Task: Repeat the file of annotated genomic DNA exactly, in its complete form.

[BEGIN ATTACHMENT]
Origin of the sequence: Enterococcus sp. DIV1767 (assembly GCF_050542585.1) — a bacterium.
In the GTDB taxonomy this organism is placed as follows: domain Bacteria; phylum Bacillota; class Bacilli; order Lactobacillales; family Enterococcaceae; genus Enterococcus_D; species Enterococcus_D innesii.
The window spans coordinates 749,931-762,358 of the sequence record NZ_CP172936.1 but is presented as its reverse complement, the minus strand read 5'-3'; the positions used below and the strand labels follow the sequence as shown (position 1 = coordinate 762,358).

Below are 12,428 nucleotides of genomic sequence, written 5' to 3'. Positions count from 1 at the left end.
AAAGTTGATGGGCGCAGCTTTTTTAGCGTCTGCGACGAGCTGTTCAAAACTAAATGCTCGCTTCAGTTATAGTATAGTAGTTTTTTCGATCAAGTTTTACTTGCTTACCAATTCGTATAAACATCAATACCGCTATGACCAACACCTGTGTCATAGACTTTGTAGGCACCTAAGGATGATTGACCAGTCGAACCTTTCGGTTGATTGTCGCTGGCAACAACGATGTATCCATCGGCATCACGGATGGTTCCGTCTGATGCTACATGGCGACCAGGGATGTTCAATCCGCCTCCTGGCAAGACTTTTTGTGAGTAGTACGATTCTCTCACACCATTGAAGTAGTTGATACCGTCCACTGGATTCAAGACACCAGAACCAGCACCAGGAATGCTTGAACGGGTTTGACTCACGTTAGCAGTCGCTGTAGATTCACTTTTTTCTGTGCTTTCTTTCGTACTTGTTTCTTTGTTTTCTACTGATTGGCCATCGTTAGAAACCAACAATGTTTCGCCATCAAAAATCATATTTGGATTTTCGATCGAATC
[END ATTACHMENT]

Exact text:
Origin of the sequence: Enterococcus sp. DIV1767 (assembly GCF_050542585.1) — a bacterium.
In the GTDB taxonomy this organism is placed as follows: domain Bacteria; phylum Bacillota; class Bacilli; order Lactobacillales; family Enterococcaceae; genus Enterococcus_D; species Enterococcus_D innesii.
The window spans coordinates 749,931-762,358 of the sequence record NZ_CP172936.1 but is presented as its reverse complement, the minus strand read 5'-3'; the positions used below and the strand labels follow the sequence as shown (position 1 = coordinate 762,358).

Below are 12,428 nucleotides of genomic sequence, written 5' to 3'. Positions count from 1 at the left end.
AAAGTTGATGGGCGCAGCTTTTTTAGCGTCTGCGACGAGCTGTTCAAAACTAAATGCTCGCTTCAGTTATAGTATAGTAGTTTTTTCGATCAAGTTTTACTTGCTTACCAATTCGTATAAACATCAATACCGCTATGACCAACACCTGTGTCATAGACTTTGTAGGCACCTAAGGATGATTGACCAGTCGAACCTTTCGGTTGATTGTCGCTGGCAACAACGATGTATCCATCGGCATCACGGATGGTTCCGTCTGATGCTACATGGCGACCAGGGATGTTCAATCCGCCTCCTGGCAAGACTTTTTGTGAGTAGTACGATTCTCTCACACCATTGAAGTAGTTGATACCGTCCACTGGATTCAAGACACCAGAACCAGCACCAGGAATGCTTGAACGGGTTTGACTCACGTTAGCAGTCGCTGTAGATTCACTTTTTTCTGTGCTTTCTTTCGTACTTGTTTCTTTGTTTTCTACTGATTGGCCATCGTTAGAAACCAACAATGTTTCGCCATCAAAAATCATATTTGGATTTTCGATCGAATC